Posts Tagged ‘black paper’
Tuesday, May 30th, 2017
June is just around the corner and now’s a great time to become my patron on Patreon! Here’s last month’s sketches, all of which turned out to be bookmarks for various reasons.
Roxanne asked for “Winter Soldier” and I gave her a chibi cutie. Kim wanted “mist” so I experimented with my watercolors for this beautiful, mysterious tower. Eric asked for my cat Pod as Morgana from Persona, with a special nod to his bagel-thieving ways. And finally, Jeff asked for “giving in to temptation” and has been enjoying the new Twin Peaks, so he got the inevitable donut cartoon.
What would you like to see me draw?
Categories: Completed Commissions, Flowers, Trees and Landscapes, People, Figures and Faces, Sea Creatures and Other Animals, Series and Books, Things I'm a Fan Of
Tags: black paper, captain america, commission, copic marker, japanese watercolor, nfs, pen and ink, persona, pod, twin peaks, watercolor, winter soldier
Thursday, May 4th, 2017
Deep charcoal supports and subdues the bright Halloween orange in this latest Pathways painting.
The image suggests bold autumn trees, lit by the last orange rays of sunlight slanting towards them. Or is it a bright potion bubbling over the sides of an iron cauldron? Perhaps you see the stripes on some deadly orange monster instead.
The simple-seeming monochrome hides a depth of color and detail that will give you hours of peaceful contemplation while you sit and sip cider and think of Halloweens to come.
Above, you can see the the way the charcoal blackness of the paper draws the orange into itself, lending a base of deep gloom to the holiday brightness of it. Below, the painting is tucked into a frame, just waiting to haunt your home.
Saturday, October 8th, 2016
The watery, shimmery blue Pathways are diverging in this layered abstract painting.
A subtle, mottled pattern of dark blues and black voids hides behind the turquoise waterfalls spilling to either side of the central path. The texture of the top layer is softened by the paint beneath it, but the sparkle shines through in the right light.
These pathways diverge, but for once you can have it both ways.
Above, you can see one set of divergent pathways running over the soft, textured background in dark blue and darker black. Below, the pathways are contained in a frame, reminding us to look both ways.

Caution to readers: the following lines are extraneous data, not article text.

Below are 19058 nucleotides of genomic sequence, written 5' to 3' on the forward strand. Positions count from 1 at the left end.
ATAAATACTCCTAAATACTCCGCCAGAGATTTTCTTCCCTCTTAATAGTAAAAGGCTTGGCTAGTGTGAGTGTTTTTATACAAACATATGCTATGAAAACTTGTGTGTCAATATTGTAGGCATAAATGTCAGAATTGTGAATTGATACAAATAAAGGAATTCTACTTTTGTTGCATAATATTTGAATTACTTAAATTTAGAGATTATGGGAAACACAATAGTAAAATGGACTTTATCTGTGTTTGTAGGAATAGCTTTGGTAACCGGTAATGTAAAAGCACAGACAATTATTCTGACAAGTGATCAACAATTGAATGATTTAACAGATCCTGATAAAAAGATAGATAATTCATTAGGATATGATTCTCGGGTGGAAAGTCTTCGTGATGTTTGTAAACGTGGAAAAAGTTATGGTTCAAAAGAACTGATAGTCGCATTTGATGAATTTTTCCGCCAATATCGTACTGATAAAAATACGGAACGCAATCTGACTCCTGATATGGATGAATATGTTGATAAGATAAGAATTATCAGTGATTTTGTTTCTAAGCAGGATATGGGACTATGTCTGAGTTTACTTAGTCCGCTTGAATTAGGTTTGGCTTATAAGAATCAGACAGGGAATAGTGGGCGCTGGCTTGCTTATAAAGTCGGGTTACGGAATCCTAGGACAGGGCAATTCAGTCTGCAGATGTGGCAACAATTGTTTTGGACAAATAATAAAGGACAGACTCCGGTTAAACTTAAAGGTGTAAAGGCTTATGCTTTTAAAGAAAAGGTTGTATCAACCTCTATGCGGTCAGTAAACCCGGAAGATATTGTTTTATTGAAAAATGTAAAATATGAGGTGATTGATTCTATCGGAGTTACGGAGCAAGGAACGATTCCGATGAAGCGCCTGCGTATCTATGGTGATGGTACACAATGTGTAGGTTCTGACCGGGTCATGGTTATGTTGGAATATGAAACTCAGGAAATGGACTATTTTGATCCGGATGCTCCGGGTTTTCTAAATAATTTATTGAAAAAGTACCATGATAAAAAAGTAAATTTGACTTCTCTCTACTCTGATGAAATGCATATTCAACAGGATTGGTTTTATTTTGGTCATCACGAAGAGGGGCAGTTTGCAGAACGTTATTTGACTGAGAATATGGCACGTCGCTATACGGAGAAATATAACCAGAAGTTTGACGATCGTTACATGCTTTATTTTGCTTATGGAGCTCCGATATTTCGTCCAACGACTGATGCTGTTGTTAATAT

Monday, October 3rd, 2016
It’s inevitable, living near San Francisco as I do, that I would revisit the Painted Ladies theme.
This time a soft, seafoam green permeates the beautiful Victorian row houses, each with a unique facade that nonetheless echoes its neighbors. The clouds above look like cotton puffs, fluffily floating along among the shining stars in the velvety black sky.
This paper is unique because it gets its color from a chemical process, so the black is lightfast. Though of course it’s never a good idea to put artwork in a sunny spot, it’s good to know it won’t become grey over the years.
Above, you can see a close-up of a few of the charming faces on the painted ladies. Below, they’re tucked into a simple frame, just waiting to add charm and elegance to your home.
Thursday, February 4th, 2016
Silvery blue becomes iridescent lavender, a trick of the light, a visual mirage. The black is an endless sky behind it, a void, a road not taken as the paint makes its own pathways and claims its space with sparkle and color.
It’s always hard to capture the qualities of metallic and duochrome paints with a still photo, but you can see two of the angles and imagine the rest, the changes that happen in daylight or lamplight, at this vantage or that.
It would fit perfectly on a desk or a bit of wall that you pass often, somewhere where it can catch the light, and your eye, and bring a smile to your face and some beauty to your day.
Above, you can see the sunlight picking out a plethora of glittery colors against the velvety black paper. Below, the piece is in a frame, showcasing its small size.
Friday, January 8th, 2016
Most of the paint on this lovely black paper is white, but mixed in there’s just a little bit of interference blue. When it’s in normal light, the blue just looks white like the rest, but in sunlight or strong indoor light it adds a sparkle to this piece that makes it really magical.
Just like winter, it’s something lovely and stark that holds hidden depths of color and light.
And with the weather we’ve got out here in SF, Jack Frost might even pay me a visit this year — brr!
Above, you can see a little bit of the sparkle peeking out of the chilly frost. Below, you can see the painting in a temporary frame, like a window on a cold winter’s night.
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